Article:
1. Way back at the beginning of 2011, I was lucky enough to see the work in progress preview of Thisispopbaby‘s Alice in Funderland. It was a musical with vivid characters, great songs and loads of jokes. I loved it. I saw it with a friend who, since then has asked me at least 23 times since then when the full production will take place. When can we go see it again? I was just as eager because there are so many people I want to see this wonderful show. I’m delighted that it has a long run at the Abbey later this year and I will be able to drag lots of people along to enjoy it!
  2. Another show that moved from the Project to the Abbey was The Company‘s As you are now so once were we which was part of the 2010 Fringe Festival and was in the Peacock earlier this year. It’s a bit of a cheat to have it in this year’s favourites but I was delighted to see it again. It was such a joyous piece of theatre and I’m glad it got more than just a week at the Fringe. It toured to LA in June as part of Imagine Ireland and the run even included a performance on Bloomsday!
  3. I’ve mentioned I Am a Homebird (It’s Very Hard) a few times on this blog this year. (The main review is here.) I first saw it in February as part of The Theatre Machine Turns You On, Volume II and then went back to see the full, finished piece later in the year. It was a moving piece of theatre that I loved so much that I wrote a short piece about it for one of my college courses.
  4. Mimic was a one-man show that completely absorbed you in it’s dystopian world. It was a little bit like Forced Entertainment’s Void Story, but was also completely different with music and impressions and little bits of songs.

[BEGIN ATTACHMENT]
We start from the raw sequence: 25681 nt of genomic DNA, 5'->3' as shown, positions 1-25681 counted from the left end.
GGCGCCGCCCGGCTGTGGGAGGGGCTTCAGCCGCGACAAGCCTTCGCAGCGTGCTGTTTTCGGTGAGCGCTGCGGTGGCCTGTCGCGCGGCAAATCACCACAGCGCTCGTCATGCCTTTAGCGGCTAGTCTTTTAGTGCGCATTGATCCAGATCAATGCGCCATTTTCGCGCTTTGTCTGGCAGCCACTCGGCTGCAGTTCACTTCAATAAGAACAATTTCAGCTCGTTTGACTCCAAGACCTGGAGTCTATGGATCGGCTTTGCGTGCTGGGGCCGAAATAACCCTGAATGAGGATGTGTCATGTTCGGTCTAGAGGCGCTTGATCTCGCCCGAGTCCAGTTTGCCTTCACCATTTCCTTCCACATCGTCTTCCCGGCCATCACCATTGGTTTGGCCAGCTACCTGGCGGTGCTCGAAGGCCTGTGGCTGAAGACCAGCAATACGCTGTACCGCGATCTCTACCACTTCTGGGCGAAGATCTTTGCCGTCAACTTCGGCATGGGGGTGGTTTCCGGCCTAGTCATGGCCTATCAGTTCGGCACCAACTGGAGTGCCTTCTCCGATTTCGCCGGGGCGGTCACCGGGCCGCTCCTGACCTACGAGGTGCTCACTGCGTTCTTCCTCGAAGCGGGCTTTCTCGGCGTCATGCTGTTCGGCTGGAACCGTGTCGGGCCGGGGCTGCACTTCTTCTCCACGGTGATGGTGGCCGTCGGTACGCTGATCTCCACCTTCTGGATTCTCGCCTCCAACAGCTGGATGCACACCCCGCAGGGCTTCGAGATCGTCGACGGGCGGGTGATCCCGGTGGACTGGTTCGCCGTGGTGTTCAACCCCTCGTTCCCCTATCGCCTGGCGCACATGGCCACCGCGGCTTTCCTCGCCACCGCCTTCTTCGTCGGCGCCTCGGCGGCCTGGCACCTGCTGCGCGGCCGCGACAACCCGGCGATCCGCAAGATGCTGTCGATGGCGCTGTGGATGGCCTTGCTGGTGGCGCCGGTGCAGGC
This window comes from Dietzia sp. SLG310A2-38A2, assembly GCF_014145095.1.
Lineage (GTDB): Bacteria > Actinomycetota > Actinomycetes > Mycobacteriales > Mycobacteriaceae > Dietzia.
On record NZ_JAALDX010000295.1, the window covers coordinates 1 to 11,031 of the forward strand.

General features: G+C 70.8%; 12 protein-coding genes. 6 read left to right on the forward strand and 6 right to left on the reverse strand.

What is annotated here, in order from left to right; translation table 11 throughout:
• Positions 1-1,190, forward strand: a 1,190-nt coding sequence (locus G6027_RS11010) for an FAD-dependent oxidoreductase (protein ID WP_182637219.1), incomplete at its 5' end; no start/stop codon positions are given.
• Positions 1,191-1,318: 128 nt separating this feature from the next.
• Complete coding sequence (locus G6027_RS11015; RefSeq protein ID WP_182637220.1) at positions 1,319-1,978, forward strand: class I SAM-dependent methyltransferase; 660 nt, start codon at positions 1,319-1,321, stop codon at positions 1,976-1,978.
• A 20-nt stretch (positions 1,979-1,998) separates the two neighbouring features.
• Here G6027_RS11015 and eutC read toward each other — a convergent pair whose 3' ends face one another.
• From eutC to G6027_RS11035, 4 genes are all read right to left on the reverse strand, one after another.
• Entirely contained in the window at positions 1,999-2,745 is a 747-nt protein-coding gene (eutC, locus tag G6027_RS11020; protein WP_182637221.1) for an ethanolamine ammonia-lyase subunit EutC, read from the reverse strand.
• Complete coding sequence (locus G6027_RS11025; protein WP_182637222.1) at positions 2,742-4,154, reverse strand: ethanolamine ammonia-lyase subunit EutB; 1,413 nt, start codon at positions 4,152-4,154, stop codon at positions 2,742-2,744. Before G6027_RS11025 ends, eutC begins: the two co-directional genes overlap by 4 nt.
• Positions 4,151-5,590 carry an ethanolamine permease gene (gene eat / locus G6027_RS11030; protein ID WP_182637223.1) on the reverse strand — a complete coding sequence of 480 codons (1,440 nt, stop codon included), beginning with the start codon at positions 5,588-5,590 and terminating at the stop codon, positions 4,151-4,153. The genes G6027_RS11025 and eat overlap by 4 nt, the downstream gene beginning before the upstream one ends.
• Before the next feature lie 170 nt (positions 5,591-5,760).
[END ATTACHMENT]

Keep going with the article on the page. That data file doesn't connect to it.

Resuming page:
5. Because I am likely to get excited about new writing than old, there are very few things on my list by dead playwrights but Pygmalion at the Abbey was excellent. It was performed at the Abbey for the first time this year and it was a lavish production with a flawless cast. Everybody on stage was fantastic, the set was cunning and clever, as well as being beautiful to look at and all these elements worked together to tell a great story. I really enjoyed it.
  6. I saw another play by a dead playwright the same week I saw Pygmalion: Loose canon’s production of A Midsummer Night’s Dream? The two were very different. Where the Abbey had a cast of sixteen all playing their own part in lavish costumes, on a wonderfully intricate and detailed set, Loose Canon has a cast of five, playing 15 characters on a bare white stage. Both had a very strong cast and both were very enjoyable. Loose Canon also had a lovely dead-pan Puck!
  7. End of the Road was a tour de force of wonderful ideas performed by a fantastically strong cast. I was astounded by the way it made interactive performance look easy.
  8. End of the Road was a Fishamble production, directed by Louise Lowe who was also in charge of a piece of theatre that I’ve already seen on many end of year lists – the heart-breakingly beautiful Laundry. I was nervous about going to see this production; partly because of the subject matter; partly because of the one-on-one nature of the piece and mostly because I’m a coward. I’m so glad I did see it though because it felt important to be a witness a this bleak chapter of Irish history. It was also a wonderful piece of theatre, moving and sad and so immersive that it took a little while to shake it off afterwards. I talked about it with my classmates afterwards; it was a piece of theatre that you wanted to talk about. It’s a wonderful example of the power and the ability of theatre to change things.
  9. I only managed to see the last hour and a half of THEATREclub’s epic six hour omnibus episode of Twenty Ten and I wish I’d seen more. I did see the first hour the previous Saturday but I suspect it gave a much better sense of the crazy ups and downs of 2010 when seen all in one go. It was an ambitious project well executed.

Absolut Fringe 2011: Do You Read Me?